Timing of adjuvant chemotherapy in colorectal cancer

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Delay in commencing adjuvant therapy for colorectal cancer seems to impair survival in some retrospective studies. This study was planned to evaluate its impact on survival.


This was a retrospective study enrolling patients registered from 2000 to 2012 in two large cancer-dedicated institutions in Brazil. The primary outcome was overall survival according to early vs late chemotherapy initiation. The interval between the primary surgery and the start of adjuvant chemotherapy was calculated. Survival was estimated using the Kaplan–Meier method and the impact of multiple prognostic factors on survival by Cox regression analysis.


By the end of 2012, a total of 1963 Stage II and III colorectal patients were identified and 1318 patients received adjuvant chemotherapy, with 22% and 46% of those starting adjuvant chemotherapy within 6 weeks and 8 weeks of surgery. The median period of follow-up was 41 months. Patients starting chemotherapy within 6–8 weeks of surgery had longer overall survival compared with those who started after (6 weeks vs later, hazard ratio 0.76, 95% CI 0.57–0.99, P = 0.046; 8 weeks vs later, hazard ratio 0.74, 95% CI 0.59–0.93, P = 0.011). In the multivariate analysis, age, stage, histological grade, angiolymphatic invasion, emergency surgery and preoperative therapy were independent prognostic factors, but the interval between surgery and start of adjuvant therapy was not.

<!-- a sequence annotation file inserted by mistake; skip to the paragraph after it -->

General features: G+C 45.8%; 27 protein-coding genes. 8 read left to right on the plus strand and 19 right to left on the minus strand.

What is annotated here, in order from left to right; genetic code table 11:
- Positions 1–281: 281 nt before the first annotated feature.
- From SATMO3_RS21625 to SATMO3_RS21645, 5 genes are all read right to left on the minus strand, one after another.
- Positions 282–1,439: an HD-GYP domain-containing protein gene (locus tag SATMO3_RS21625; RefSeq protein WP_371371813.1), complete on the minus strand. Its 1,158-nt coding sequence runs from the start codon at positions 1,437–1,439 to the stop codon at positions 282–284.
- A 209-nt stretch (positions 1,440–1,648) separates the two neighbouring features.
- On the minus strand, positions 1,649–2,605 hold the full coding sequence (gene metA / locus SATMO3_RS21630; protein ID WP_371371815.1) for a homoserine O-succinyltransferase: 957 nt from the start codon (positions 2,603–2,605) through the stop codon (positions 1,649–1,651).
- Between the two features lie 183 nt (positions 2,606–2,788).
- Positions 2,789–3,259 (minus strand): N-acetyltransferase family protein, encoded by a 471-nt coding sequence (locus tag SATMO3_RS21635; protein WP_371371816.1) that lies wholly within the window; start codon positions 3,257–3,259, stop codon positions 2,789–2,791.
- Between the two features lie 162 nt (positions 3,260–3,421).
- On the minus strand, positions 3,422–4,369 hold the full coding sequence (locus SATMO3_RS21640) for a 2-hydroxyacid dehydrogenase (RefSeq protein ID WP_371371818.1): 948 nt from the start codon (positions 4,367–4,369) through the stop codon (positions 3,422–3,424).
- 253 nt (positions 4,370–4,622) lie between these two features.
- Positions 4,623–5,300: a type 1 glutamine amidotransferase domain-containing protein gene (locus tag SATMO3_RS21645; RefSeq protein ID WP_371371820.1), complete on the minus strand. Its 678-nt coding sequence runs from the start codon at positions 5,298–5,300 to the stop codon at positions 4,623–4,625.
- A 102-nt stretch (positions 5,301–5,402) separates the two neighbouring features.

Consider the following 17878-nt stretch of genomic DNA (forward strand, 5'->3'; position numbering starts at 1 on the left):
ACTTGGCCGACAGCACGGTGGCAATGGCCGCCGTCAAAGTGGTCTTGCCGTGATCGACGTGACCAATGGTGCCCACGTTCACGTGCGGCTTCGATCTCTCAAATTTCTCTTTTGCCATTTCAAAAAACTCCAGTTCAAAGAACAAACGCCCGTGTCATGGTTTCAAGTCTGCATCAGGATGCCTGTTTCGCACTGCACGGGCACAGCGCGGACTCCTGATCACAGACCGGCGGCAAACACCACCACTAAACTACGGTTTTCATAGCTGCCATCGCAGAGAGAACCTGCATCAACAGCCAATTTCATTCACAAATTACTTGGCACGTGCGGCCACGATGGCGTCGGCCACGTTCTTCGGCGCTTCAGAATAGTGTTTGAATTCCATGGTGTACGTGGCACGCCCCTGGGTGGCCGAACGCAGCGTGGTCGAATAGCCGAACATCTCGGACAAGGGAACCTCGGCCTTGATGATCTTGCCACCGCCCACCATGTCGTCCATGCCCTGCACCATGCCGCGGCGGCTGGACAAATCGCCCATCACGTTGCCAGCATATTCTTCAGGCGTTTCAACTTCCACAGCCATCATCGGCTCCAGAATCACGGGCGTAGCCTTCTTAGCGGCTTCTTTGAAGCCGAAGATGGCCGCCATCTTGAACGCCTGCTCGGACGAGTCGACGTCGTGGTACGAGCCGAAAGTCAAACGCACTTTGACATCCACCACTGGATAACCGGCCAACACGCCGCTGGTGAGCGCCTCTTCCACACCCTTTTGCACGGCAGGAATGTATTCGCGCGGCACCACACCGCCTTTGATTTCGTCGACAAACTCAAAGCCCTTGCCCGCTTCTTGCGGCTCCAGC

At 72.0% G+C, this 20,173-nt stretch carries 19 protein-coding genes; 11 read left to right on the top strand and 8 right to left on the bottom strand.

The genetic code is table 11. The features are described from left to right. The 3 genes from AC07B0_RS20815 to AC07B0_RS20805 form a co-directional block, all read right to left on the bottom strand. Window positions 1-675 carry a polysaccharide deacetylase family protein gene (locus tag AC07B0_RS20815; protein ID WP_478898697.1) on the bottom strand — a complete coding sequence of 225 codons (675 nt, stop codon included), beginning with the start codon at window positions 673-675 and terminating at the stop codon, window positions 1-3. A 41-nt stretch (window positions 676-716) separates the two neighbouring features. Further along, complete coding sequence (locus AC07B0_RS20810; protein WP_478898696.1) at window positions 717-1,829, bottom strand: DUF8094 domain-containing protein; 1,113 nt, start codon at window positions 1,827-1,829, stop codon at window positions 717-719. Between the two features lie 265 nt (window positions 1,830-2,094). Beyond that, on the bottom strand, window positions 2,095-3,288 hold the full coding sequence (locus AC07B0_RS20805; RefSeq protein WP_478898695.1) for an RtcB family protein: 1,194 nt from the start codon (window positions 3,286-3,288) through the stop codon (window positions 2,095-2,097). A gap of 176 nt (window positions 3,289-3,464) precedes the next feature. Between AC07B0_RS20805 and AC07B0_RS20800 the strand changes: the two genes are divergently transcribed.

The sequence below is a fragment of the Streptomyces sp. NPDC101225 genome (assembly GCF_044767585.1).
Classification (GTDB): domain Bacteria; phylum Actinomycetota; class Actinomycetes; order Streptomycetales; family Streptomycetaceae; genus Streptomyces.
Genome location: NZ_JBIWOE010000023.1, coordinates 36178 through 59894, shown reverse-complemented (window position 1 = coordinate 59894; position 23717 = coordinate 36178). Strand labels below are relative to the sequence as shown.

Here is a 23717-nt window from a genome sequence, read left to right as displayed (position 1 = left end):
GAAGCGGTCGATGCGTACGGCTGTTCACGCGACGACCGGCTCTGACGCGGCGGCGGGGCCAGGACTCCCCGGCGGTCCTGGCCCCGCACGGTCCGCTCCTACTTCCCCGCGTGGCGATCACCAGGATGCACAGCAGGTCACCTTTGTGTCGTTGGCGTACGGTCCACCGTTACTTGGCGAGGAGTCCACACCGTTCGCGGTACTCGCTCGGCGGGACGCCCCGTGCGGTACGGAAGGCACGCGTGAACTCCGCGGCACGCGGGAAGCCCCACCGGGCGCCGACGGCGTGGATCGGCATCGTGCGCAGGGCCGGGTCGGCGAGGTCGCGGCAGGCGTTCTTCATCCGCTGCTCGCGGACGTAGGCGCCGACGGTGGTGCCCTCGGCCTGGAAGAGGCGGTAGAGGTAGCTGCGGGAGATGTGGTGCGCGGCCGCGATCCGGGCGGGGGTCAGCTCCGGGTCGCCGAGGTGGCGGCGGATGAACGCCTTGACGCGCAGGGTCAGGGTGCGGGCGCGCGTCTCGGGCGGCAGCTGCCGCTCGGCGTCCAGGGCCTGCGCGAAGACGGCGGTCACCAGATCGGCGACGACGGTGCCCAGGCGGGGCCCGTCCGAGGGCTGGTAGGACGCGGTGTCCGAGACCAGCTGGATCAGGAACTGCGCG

In this large retrospective study, the standard prognostic factors impacted on survival whereas the timing of adjuvant therapy did not. Patients with delayed adjuvant chemotherapy may have worse prognostic factors which could play a major role in their poor outcome.

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